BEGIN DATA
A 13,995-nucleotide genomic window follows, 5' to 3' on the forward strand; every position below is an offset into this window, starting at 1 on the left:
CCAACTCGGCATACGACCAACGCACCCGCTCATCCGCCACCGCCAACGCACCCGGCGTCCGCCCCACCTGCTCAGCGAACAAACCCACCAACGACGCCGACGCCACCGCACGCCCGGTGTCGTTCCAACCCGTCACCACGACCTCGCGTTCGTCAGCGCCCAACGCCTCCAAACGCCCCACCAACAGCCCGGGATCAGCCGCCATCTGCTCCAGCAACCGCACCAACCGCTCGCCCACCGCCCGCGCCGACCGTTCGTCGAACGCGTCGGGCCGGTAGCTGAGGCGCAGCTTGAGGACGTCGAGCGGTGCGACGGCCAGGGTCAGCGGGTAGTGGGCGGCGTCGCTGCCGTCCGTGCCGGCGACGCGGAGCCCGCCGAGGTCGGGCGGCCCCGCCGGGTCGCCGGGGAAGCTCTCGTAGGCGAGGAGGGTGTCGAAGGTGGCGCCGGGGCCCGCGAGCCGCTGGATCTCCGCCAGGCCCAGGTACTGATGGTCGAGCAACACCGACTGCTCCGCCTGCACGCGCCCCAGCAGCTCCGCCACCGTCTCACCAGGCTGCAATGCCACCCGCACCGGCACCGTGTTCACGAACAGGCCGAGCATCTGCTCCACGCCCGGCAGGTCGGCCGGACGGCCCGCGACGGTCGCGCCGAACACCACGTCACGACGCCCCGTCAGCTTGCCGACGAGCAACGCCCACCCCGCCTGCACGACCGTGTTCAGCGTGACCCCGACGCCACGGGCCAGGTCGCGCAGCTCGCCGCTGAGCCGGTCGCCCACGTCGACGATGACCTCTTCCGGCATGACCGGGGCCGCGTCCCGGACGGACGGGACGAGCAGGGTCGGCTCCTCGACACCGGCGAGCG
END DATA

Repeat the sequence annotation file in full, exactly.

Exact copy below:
A 13,995-nucleotide genomic window follows, 5' to 3' on the forward strand; every position below is an offset into this window, starting at 1 on the left:
CCAACTCGGCATACGACCAACGCACCCGCTCATCCGCCACCGCCAACGCACCCGGCGTCCGCCCCACCTGCTCAGCGAACAAACCCACCAACGACGCCGACGCCACCGCACGCCCGGTGTCGTTCCAACCCGTCACCACGACCTCGCGTTCGTCAGCGCCCAACGCCTCCAAACGCCCCACCAACAGCCCGGGATCAGCCGCCATCTGCTCCAGCAACCGCACCAACCGCTCGCCCACCGCCCGCGCCGACCGTTCGTCGAACGCGTCGGGCCGGTAGCTGAGGCGCAGCTTGAGGACGTCGAGCGGTGCGACGGCCAGGGTCAGCGGGTAGTGGGCGGCGTCGCTGCCGTCCGTGCCGGCGACGCGGAGCCCGCCGAGGTCGGGCGGCCCCGCCGGGTCGCCGGGGAAGCTCTCGTAGGCGAGGAGGGTGTCGAAGGTGGCGCCGGGGCCCGCGAGCCGCTGGATCTCCGCCAGGCCCAGGTACTGATGGTCGAGCAACACCGACTGCTCCGCCTGCACGCGCCCCAGCAGCTCCGCCACCGTCTCACCAGGCTGCAATGCCACCCGCACCGGCACCGTGTTCACGAACAGGCCGAGCATCTGCTCCACGCCCGGCAGGTCGGCCGGACGGCCCGCGACGGTCGCGCCGAACACCACGTCACGACGCCCCGTCAGCTTGCCGACGAGCAACGCCCACCCCGCCTGCACGACCGTGTTCAGCGTGACCCCGACGCCACGGGCCAGGTCGCGCAGCTCGCCGCTGAGCCGGTCGCCCACGTCGACGATGACCTCTTCCGGCATGACCGGGGCCGCGTCCCGGACGGACGGGACGAGCAGGGTCGGCTCCTCGACACCGGCGAGCG